the skyline of the city, and now in the mountains. They’re all asking
the same question: “Where does this thing that we call a human body
belong?” Maybe it doesn’t belong anywhere.
How does your abstract notion of the body stand in relation to its
physicality, to its being here-and-now? What importance does the
physicality of your body have for you?
You need the physicality of your own body to see it. I think that’s the
point. If we go back to the first question, we could think that they
are singular objects, like the piece that I’m making for Lelystad,
Netherlands. But increasingly, the work is becoming a field phenomenon.
Like the works you saw down in my studio, dissolving from a body defined
by skin and a mass into a field phenomenon. Through the multiplication
of similar elements, through which you make another kind of field
phenomenon. In both you have to look around. If you look at this bubble
matrix cloud—you have to really look around it. You need to use your own
existence as the necessary register. The body that really counts is the
body that has the mind in it. So in the end, the viewer does the
work—and it may be more than 50 percent. Duchamp’s 50 percent may not be
You have described your work with the concept of ‘space’ and you just
mentioned the body as a first form of architecture. In reference to your
work, what do you mean with these concepts of ‘space’ and
‘architecture’? How would you explain ‘space’ and ‘architecture’ in
relation to ‘body’?
This is such a big question. Take for instance the Newton/Leibniz
debate about space as the container of all things; as an almost god-like
conditionality. Leibniz suggests that this space is not a basis, but
simply the relation between objects. We don’t need to think about the
ultimate conditionality, but infinity is the thing that gives sculpture
its authority; the position of an object or group of objects has a
relation not only with all other objects, terrestrial and celestial, but
with everything that lies beyond the perceptual horizon.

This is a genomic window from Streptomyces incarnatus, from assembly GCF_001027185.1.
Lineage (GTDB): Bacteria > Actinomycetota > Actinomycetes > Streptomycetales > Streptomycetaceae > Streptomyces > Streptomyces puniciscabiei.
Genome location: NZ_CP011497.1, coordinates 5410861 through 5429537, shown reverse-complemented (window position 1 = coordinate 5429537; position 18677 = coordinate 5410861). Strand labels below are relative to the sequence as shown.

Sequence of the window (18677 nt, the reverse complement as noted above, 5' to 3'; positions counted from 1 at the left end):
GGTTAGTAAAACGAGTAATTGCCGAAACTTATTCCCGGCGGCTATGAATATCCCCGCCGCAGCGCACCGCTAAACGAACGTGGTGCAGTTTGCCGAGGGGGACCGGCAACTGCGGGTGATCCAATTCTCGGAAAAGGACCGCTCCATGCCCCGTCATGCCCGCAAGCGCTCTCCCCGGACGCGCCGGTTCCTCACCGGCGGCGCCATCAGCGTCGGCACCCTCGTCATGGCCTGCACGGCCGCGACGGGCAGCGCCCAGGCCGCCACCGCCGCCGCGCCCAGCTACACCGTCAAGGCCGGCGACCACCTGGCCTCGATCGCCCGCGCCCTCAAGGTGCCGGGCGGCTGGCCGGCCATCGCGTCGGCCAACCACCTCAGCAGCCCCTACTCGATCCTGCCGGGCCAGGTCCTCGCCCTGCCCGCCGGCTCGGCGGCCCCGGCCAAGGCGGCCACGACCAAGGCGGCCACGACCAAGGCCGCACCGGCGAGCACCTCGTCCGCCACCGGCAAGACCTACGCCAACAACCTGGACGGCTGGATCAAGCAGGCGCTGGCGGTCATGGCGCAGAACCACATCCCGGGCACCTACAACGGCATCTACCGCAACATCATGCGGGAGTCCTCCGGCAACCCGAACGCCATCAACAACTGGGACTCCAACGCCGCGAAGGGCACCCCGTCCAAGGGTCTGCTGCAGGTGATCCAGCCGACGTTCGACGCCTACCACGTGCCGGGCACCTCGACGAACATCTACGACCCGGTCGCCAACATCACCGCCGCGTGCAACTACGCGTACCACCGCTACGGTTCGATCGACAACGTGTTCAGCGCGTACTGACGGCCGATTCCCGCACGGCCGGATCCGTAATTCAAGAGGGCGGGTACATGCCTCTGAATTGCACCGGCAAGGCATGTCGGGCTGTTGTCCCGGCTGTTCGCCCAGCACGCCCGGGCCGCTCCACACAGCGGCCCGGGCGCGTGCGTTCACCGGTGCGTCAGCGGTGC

think the biggest challenge that I’ve faced for the whole of my working
practice is how you reconcile imaginative space that is grounded in the
body with space at large. In very simple early works, like Full Bowl
(1977-78), there’s a void in the core. You get a sense of indeterminacy
with the edge of this mass of bowls that could go on forever. It
suggests that there’s a relationship between an intimate and an
extending void. . .
same is true of the relationship between the space that we enter when
we close our eyes and space at large. When I am awake with my eyes
closed and ask the question “Where am I now?” I am somewhere but the
world as a visual object is not here. This space of consciousness is
contained in a physical space. Those two spaces somehow have to be
reconciled. The latest attempt that I’ve made to reconcile them is Blind
Light (2007), where you get the same sensation but within light. If you
went outside in the garden and closed your eyes in the middle of a
starless night, you would be in a darkness inside a darkness. If you
worked on it, it could be brought into some harmonic relationship. With
Blind Light you walk across a threshold into a room with 7,000 lumens of
bright daylight but you can’t see anything. You can’t even see your
hands or your feet. You’re awake, you’re conscious, you’re in space, but
the space no longer has any coordinates. This is the closest I’ve come
to a physical reconciliation of these two spatial realities.
When I first came across your work, I thought the relation between the